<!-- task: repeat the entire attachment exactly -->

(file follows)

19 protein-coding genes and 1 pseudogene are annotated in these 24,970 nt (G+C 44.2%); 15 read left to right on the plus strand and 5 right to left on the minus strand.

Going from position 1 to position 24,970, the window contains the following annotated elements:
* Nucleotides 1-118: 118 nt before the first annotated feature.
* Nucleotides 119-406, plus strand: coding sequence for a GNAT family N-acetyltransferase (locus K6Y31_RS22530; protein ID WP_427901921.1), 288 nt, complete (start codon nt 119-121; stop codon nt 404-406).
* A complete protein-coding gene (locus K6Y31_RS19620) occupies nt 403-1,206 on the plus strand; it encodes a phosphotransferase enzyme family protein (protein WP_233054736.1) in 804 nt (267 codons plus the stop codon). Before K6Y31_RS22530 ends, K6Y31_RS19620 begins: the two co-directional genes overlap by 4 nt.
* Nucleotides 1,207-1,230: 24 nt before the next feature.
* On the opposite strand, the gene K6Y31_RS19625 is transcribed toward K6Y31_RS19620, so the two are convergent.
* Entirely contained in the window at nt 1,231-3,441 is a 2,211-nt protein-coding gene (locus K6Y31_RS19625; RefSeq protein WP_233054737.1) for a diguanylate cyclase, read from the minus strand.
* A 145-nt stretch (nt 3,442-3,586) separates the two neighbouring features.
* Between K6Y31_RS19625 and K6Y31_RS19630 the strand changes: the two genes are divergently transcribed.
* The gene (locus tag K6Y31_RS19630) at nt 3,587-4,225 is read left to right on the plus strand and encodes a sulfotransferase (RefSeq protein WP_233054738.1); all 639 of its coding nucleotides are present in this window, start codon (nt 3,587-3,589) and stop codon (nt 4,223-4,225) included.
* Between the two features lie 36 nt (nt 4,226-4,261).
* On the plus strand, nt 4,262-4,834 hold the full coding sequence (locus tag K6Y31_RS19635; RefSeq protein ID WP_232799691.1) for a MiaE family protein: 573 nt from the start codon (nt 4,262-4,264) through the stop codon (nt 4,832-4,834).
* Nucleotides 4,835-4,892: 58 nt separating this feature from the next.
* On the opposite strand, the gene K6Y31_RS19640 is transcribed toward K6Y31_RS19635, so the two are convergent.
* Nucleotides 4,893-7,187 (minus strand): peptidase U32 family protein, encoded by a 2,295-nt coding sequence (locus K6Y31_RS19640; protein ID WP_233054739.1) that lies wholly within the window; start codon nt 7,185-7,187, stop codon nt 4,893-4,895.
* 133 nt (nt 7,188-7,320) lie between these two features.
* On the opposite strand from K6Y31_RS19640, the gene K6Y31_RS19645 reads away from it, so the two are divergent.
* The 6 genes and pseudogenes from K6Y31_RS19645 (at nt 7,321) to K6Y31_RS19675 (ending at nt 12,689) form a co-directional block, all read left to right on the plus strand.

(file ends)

19 protein-coding genes and 1 pseudogene are annotated in these 24,970 nt (G+C 44.2%); 15 read left to right on the plus strand and 5 right to left on the minus strand.

Going from position 1 to position 24,970, the window contains the following annotated elements:
* Nucleotides 1-118: 118 nt before the first annotated feature.
* Nucleotides 119-406, plus strand: coding sequence for a GNAT family N-acetyltransferase (locus K6Y31_RS22530; protein ID WP_427901921.1), 288 nt, complete (start codon nt 119-121; stop codon nt 404-406).
* A complete protein-coding gene (locus K6Y31_RS19620) occupies nt 403-1,206 on the plus strand; it encodes a phosphotransferase enzyme family protein (protein WP_233054736.1) in 804 nt (267 codons plus the stop codon). Before K6Y31_RS22530 ends, K6Y31_RS19620 begins: the two co-directional genes overlap by 4 nt.
* Nucleotides 1,207-1,230: 24 nt before the next feature.
* On the opposite strand, the gene K6Y31_RS19625 is transcribed toward K6Y31_RS19620, so the two are convergent.
* Entirely contained in the window at nt 1,231-3,441 is a 2,211-nt protein-coding gene (locus K6Y31_RS19625; RefSeq protein WP_233054737.1) for a diguanylate cyclase, read from the minus strand.
* A 145-nt stretch (nt 3,442-3,586) separates the two neighbouring features.
* Between K6Y31_RS19625 and K6Y31_RS19630 the strand changes: the two genes are divergently transcribed.
* The gene (locus tag K6Y31_RS19630) at nt 3,587-4,225 is read left to right on the plus strand and encodes a sulfotransferase (RefSeq protein WP_233054738.1); all 639 of its coding nucleotides are present in this window, start codon (nt 3,587-3,589) and stop codon (nt 4,223-4,225) included.
* Between the two features lie 36 nt (nt 4,226-4,261).
* On the plus strand, nt 4,262-4,834 hold the full coding sequence (locus tag K6Y31_RS19635; RefSeq protein ID WP_232799691.1) for a MiaE family protein: 573 nt from the start codon (nt 4,262-4,264) through the stop codon (nt 4,832-4,834).
* Nucleotides 4,835-4,892: 58 nt separating this feature from the next.
* On the opposite strand, the gene K6Y31_RS19640 is transcribed toward K6Y31_RS19635, so the two are convergent.
* Nucleotides 4,893-7,187 (minus strand): peptidase U32 family protein, encoded by a 2,295-nt coding sequence (locus K6Y31_RS19640; protein ID WP_233054739.1) that lies wholly within the window; start codon nt 7,185-7,187, stop codon nt 4,893-4,895.
* 133 nt (nt 7,188-7,320) lie between these two features.
* On the opposite strand from K6Y31_RS19640, the gene K6Y31_RS19645 reads away from it, so the two are divergent.
* The 6 genes and pseudogenes from K6Y31_RS19645 (at nt 7,321) to K6Y31_RS19675 (ending at nt 12,689) form a co-directional block, all read left to right on the plus strand.